Vodafone Expects £65bn Verizon Wireless Bid


Game of Phones: Verizon Communications wants to own Verizon Wireless joint-venture

Verizon Communications is reportedly preparing a cash and stock bid worth $100 billion (£65bn) to acquire Vodafone’s 45 percent stake in Verizon Wireless, the US operator that the two companies co-own.

Reuters says that a formal bid has not been made, but that Verizon has hired both banking and legal advisers ahead of a possible offer to take full control of the business that it has long coveted.

It is believed that the companies have been engaged in high level talks regarding a number of options, with Vodafone apparently unwilling to sell due to the possibility that it will incur a $20 billion (£13bn) capital gains tax charge.

Game of Phones

Vodafone 4G AdvertsThe tax charge prompted speculation that Verizon was prepared to buy or merge with its British partner, instead of just its US wireless venture, but Vodafone denied this possibility earlier this month. Instead, it is convinced that it can whittle any potential tax bill down to $5 billion (£3.2bn).

Even if Vodafone is a willing seller, it is believed that $100 billion (£65bn) is not enough to convince it to part with its US assets. Commentators see this as an opening bid designed to bring the company to the negotiating table.

It has been suggested that a bid of $125-130 billion (£81-84bn) would be enough to secure the stake, which now accounts for an estimated 75 percent of Vodafone’s total value as its core European business has struggled.

Vodafone could return some of the money to shareholders and invest in fixed line assets in Europe. Meanwhile, a Vodafone with no US mobile business would be a much more attractive target for a takeover by AT&T, which is rumoured to be in the market for a European operator.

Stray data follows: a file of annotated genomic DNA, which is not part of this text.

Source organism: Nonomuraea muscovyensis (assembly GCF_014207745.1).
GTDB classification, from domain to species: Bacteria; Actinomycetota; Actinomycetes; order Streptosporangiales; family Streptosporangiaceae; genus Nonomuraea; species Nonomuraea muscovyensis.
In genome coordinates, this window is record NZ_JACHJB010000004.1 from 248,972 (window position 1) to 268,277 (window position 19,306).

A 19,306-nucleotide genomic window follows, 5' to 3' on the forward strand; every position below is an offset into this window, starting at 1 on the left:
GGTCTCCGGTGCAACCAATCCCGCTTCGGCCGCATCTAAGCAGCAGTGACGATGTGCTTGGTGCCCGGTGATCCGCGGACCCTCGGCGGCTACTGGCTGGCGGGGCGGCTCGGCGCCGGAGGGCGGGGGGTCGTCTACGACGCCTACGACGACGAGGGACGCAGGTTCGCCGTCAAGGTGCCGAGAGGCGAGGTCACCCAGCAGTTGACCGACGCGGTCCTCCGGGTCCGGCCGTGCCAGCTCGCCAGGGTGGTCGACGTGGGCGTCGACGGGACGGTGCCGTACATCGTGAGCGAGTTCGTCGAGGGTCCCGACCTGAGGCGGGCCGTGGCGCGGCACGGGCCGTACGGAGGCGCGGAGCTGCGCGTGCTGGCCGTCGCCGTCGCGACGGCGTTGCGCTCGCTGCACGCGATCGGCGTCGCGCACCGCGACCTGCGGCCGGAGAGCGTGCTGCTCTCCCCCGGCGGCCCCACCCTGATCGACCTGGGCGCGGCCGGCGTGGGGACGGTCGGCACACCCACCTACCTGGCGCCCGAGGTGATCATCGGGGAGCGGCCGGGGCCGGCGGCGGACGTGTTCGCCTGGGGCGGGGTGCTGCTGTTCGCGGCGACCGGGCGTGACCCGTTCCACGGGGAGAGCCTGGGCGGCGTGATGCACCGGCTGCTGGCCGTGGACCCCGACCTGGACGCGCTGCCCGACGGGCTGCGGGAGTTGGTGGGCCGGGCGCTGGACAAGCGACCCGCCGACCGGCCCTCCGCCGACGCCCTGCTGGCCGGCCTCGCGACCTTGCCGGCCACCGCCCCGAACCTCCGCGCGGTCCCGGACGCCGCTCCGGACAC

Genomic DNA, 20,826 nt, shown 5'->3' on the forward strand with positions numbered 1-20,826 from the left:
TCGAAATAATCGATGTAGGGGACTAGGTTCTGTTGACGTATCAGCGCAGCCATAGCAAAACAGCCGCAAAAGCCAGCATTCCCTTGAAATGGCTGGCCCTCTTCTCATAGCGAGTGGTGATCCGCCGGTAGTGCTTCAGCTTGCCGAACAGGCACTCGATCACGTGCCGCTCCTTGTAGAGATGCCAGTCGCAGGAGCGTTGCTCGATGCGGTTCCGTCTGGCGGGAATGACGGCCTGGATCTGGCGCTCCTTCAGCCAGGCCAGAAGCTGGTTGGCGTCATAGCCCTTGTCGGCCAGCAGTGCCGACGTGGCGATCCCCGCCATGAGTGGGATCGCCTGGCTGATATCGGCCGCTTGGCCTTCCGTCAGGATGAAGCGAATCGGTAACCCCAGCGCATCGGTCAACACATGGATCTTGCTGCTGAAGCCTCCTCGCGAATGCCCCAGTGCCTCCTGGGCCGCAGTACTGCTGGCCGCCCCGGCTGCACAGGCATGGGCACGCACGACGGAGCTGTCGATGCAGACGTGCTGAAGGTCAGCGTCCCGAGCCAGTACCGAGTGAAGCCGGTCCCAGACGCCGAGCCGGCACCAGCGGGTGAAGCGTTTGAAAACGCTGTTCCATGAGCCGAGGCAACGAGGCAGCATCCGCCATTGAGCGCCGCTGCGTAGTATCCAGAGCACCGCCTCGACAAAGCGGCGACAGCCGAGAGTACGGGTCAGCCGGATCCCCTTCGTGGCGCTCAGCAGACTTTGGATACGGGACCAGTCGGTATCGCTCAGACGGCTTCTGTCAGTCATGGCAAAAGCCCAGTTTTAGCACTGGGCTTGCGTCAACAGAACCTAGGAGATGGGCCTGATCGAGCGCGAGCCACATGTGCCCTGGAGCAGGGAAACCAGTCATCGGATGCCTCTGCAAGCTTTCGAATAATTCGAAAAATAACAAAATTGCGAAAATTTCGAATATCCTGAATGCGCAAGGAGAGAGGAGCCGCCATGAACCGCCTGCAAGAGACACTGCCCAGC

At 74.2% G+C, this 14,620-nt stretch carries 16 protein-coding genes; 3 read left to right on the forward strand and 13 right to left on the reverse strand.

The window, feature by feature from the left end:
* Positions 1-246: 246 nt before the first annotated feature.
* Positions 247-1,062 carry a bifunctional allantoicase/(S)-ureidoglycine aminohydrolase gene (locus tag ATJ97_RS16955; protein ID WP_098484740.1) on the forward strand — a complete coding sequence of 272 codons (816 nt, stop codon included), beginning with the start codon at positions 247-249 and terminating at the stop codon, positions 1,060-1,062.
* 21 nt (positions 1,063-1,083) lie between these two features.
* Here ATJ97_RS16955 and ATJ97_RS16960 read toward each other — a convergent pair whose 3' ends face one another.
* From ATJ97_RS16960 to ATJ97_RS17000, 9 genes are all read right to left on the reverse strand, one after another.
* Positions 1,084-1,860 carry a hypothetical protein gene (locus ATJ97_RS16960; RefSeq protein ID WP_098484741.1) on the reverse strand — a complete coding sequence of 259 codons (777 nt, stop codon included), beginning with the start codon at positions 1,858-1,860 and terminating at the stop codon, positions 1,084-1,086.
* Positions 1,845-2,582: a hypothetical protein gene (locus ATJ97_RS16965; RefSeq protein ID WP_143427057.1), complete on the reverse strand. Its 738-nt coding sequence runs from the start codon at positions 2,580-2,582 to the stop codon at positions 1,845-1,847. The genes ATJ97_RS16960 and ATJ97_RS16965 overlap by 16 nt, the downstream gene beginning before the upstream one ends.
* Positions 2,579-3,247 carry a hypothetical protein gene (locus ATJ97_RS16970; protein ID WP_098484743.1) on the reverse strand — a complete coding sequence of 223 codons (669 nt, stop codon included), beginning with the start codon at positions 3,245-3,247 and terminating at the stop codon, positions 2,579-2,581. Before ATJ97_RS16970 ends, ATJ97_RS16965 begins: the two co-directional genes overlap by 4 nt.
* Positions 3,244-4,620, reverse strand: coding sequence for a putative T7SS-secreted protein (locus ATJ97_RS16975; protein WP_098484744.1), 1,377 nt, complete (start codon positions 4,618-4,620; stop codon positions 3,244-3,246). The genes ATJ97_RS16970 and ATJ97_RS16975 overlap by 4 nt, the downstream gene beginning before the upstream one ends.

Vodafone retreats

Ironically, had Vodafone been successful with its own takeover bid of AT&T in 2004, it would have been forced to surrender its 45 percent stake in Verizon Wireless.

Verizon Communications will apparently discuss any potential takeover at its annual shareholder meeting and hopes to secure a friendly agreement but will be more aggressive if it encounters resistance from Vodafone.

Vodafone has previously employed a strategy of holding minority stakes in overseas operators until it was in a position to strengthen its position. This has worked well in places like South Africa, but it has faced stalemates in a number of territories, causing investors to place pressure on the company to relinquish such holdings.

It has retreated from a number of markets, including France, China and Japan, and split its European unit in two.

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